Shank would use his gifted hands to prepare the race car owned by the HVAC businessman and pour those profits into getting out on track in whatever club racing car he could find to explore his inner Mario Andretti. As his reputation as a mechanic grew, more amateur racers dropped their cars off at MSR. As his race preparation and trackside support business began to grow, he ran himself in bigger and faster cars, bringing MSR to the same open-wheel training series that produced IndyCar champions and Indy 500 winners alike.
The quality of Shank's team attracted major talent and significant sponsors; future Indy Racing League triple champion and 2007 Indy 500 winner Sam Hornish was MSR's most famous graduate in the late 1990s. And in that same period of time, Shank came close to realizing the dream that launched MSR. The car was slow and the Nienhouse Motorsports team he drove for was a mess, but the record books do confirm that Michael Shank competed in one IndyCar race.
The 1997 Las Vegas 500K, site of the IRL's season finale, saw Shank drive under the checkered flag in a respectable 16th place within a field of 31 starters. It wasn't taking part in his beloved Indy 500, but it was enough for Shank to make peace with ending that chapter of his life. Although he wasn't destined to drive at the Speedway, bringing MSR to the Brickyard as an IndyCar team would become the new goal to set in motion. Two massive leaps of faith would follow.
Looking back to 2021, Shank and his wife Mary Beth were able to stand on the Indianapolis Motor Speedway's start/finish line, kneel down and kiss the bricks, and pose with Castroneves and the Borg-Warner trophy because of a gamble the husband-and-wife tandem made 17 years prior to their greatest day in the sport. With MSR's junior open-wheel team losing momentum in the early 2000s, any thoughts of graduating to IndyCar were abandoned.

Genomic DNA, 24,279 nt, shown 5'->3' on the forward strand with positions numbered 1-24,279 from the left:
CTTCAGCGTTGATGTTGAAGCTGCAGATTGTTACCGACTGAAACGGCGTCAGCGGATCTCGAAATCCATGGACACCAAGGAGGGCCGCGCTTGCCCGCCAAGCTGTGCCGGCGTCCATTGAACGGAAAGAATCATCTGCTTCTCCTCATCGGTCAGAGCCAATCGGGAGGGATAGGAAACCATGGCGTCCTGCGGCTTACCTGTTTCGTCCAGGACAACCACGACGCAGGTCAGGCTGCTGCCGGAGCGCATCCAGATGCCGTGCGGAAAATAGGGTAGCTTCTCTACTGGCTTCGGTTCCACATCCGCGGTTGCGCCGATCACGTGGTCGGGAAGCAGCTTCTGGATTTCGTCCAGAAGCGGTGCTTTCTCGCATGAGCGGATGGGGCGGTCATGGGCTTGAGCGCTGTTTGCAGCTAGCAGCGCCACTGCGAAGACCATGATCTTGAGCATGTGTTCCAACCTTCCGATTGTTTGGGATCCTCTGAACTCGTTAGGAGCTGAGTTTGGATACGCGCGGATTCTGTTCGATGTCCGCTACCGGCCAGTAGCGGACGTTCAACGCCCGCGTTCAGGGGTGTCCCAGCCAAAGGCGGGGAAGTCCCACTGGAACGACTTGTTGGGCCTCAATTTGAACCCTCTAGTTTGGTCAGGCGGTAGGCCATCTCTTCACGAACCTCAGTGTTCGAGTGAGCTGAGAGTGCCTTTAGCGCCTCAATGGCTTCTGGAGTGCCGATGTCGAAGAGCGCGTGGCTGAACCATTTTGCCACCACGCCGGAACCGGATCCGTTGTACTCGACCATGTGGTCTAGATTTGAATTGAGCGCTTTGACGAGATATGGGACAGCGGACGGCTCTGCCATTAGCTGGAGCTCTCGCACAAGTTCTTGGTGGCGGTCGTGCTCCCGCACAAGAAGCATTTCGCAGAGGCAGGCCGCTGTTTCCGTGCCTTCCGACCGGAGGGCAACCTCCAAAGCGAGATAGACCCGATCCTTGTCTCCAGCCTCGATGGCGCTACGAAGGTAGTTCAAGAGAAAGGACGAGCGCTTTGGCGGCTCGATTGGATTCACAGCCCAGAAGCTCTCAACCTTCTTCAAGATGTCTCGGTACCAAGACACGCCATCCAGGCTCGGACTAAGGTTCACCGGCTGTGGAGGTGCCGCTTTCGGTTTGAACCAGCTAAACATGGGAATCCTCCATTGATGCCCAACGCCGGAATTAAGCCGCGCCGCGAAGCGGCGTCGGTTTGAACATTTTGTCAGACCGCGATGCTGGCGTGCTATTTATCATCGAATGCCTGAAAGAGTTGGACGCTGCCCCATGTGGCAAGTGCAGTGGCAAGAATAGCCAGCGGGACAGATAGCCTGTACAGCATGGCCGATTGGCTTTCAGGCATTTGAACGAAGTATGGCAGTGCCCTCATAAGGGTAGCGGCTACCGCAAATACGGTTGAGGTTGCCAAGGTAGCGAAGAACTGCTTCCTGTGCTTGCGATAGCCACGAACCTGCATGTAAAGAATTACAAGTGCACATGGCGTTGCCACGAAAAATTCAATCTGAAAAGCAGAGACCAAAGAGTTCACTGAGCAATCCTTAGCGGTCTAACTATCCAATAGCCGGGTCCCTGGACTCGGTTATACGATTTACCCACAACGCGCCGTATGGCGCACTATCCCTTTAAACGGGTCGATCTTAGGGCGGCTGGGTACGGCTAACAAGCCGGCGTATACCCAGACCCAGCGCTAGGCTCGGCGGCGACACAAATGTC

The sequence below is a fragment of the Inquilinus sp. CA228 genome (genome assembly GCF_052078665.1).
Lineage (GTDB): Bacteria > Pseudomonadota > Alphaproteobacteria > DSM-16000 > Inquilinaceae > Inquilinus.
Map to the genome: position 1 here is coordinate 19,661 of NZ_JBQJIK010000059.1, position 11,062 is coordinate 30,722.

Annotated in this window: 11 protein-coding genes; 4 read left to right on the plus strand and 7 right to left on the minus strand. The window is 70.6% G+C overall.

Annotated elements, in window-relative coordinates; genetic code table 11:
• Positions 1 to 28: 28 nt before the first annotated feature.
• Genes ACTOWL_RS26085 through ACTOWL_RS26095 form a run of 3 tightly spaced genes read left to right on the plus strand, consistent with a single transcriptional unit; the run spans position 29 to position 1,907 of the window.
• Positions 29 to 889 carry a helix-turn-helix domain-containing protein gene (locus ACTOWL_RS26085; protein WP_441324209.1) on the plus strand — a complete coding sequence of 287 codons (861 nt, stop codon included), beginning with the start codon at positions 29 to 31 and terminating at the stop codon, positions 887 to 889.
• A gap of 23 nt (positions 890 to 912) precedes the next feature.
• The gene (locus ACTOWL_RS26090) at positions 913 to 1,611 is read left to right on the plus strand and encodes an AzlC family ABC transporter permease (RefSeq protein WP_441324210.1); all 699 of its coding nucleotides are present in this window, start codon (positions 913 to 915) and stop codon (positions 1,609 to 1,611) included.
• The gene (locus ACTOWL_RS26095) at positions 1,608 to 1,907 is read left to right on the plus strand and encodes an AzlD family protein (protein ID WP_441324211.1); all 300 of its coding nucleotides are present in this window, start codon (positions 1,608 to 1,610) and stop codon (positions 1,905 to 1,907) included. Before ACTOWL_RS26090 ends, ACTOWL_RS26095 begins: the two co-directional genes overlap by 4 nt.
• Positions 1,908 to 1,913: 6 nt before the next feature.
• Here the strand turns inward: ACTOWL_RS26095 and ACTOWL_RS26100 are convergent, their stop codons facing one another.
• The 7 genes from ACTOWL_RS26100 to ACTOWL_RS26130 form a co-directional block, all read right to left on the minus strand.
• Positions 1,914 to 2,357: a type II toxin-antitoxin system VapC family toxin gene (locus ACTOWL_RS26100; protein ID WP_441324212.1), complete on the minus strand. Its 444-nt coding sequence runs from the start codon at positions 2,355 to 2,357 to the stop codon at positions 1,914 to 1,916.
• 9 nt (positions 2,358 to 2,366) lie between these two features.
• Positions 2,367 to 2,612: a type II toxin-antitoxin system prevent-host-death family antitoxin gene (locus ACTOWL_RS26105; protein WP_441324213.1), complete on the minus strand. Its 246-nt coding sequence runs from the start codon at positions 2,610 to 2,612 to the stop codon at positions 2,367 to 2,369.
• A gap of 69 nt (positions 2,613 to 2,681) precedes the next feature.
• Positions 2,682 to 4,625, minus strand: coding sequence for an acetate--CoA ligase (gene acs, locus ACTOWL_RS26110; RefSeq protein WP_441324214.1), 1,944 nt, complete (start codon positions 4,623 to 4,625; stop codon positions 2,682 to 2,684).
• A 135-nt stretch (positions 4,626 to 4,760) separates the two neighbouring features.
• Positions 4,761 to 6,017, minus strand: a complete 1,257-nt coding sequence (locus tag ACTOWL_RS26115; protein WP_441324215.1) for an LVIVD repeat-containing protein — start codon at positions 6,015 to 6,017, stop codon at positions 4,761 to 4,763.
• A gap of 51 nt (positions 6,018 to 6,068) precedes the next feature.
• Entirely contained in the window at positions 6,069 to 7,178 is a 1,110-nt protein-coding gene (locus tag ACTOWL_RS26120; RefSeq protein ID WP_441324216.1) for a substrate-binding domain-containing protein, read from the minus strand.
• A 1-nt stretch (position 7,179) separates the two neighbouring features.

Jim France, part of NASCAR's founding family, was starting a new sports car endurance racing championship, the GRAND-AM Rolex Series, and with its creation, a new style of low-tech cars dubbed Daytona Prototypes would lead the way. Hurting for cash, Mike and Mary Beth were left with one drastic move to make: they mortgaged their house to raise the funds and buy a Daytona Prototype.
The little junior open-wheel team that participated in races that lasted 45 minutes or less knew nothing about sports cars or racing for 24 straight hours without sleep. Joining GRAND-AM as an entrant in 2004, visions of joining the IndyCar paddock were tabled as MSR made its first foray into high-level professional racing with its Daytona Prototype. It was a gutsy move that came with no guarantees MSR would survive its sports car racing experiment, much less get back on track and find a way to IndyCar.
The first few years in GRAND-AM were rough for the Shanks; with stiff mortgage payments due each month, miserly living was required as any leftover income was put back into the team. It's here where we learn why Allmendinger is Shank's No. 1 fan.
"I love him because what's always stood out the most, especially when he was struggling just to keep the team going, was all the MSR crew guys were always there," he said. "The same guys. I'd show up to race for Mike at the Rolex  every year, and I knew all the crew by name because it was always the same guys, because even when him and Mary Beth were struggling to even pay for electricity in their house, he didn't want those families that he employed to struggle.